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Twenty-one sacks through 10 games is not horrible. But considering how often Gregg Williams blitzes and how much pressure the Saints do tend to create on the quarterback, 21 sacks is suddenly not such an impressive number.
There are generally two solutions to creating effective defensive pressure. One is changing the types of pressures. For much of this season the Saints have employed "double A-gap blitzes."
This is a smart blitz as it maintains outside leverage and gets bodies heading straight for the QB. The other primary blitz is an outside blitz with either Roman Harper or Malcolm Jenkins, or occasionally both.
For the remainder of the season I suggest Williams employ a zone blitz-taking advantage of the tremendous athleticism of defensive ends Cameron Jordan and Will Smith. This should help eliminate the big pass play and will cause the QB to either force throws or simply not have time to release the football.
The second strategy for increasing the pass rush is to focus on matchups. In other words, Williams needs to find ways to get his best pass-rusher, Smith, matched up against the opposition's worst pass protector.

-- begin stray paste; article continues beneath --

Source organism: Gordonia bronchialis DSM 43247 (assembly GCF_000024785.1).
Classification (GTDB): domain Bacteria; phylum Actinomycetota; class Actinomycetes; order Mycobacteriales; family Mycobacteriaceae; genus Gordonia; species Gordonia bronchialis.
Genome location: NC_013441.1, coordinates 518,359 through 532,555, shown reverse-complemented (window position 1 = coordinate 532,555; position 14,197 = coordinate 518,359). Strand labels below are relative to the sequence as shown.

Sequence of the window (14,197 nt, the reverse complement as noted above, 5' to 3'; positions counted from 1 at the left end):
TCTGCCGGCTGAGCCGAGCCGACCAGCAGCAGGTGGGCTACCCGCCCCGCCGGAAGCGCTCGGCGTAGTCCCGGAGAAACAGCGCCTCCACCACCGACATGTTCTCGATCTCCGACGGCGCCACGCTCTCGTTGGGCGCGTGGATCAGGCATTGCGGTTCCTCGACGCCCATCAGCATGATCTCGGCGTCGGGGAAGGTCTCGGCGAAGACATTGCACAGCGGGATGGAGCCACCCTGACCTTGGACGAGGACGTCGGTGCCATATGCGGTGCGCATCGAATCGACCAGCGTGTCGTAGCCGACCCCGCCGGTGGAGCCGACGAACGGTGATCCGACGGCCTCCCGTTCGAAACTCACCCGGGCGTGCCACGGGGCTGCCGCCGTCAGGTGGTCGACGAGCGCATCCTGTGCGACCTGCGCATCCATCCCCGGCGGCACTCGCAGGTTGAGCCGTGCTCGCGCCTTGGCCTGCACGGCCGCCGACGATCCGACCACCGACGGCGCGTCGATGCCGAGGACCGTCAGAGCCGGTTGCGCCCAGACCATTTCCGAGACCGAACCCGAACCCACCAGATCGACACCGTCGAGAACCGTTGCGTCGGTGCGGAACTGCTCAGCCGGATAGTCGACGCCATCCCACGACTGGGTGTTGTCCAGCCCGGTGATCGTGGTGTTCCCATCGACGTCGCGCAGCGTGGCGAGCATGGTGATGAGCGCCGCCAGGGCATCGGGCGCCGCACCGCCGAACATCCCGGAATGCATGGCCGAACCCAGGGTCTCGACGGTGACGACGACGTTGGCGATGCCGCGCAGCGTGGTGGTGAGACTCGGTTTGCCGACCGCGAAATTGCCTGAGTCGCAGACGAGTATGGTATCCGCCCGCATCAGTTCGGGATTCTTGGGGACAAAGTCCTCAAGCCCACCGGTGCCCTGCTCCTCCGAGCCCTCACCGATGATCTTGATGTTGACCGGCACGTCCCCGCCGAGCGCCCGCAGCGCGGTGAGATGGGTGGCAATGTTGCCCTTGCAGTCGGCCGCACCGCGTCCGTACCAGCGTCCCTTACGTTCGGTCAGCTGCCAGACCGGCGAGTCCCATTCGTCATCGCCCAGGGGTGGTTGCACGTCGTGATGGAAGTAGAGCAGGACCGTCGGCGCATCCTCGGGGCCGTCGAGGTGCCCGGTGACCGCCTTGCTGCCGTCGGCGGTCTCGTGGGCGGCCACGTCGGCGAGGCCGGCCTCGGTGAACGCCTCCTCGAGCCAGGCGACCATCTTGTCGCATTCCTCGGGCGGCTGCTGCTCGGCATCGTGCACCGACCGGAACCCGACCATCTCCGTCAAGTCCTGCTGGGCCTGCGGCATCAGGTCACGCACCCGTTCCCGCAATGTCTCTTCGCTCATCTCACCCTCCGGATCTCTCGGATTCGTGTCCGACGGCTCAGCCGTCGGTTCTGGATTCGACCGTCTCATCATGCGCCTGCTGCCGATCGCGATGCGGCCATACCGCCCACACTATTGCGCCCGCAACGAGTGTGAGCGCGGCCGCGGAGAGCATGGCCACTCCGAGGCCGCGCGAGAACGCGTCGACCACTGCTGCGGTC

Sometimes this may lead to an overhaul in the defensive alignment which can be dangerous, but due to the amount of schematic strategic scouting that is done through 10 weeks of an NFL season, the alignment differences could actually work to the Saints' advantage.
Of course, the greatest issue is not so much getting to the QB as to get to him quicker and then to actually tackle him. For that reason all defensive pressures must keep in mind outside leverage to keep the quarterback in the pocket. Then once the rushers get there, they must wrap up.
If they do not wrap up, none of the schematic differences—or additions—will mean a thing.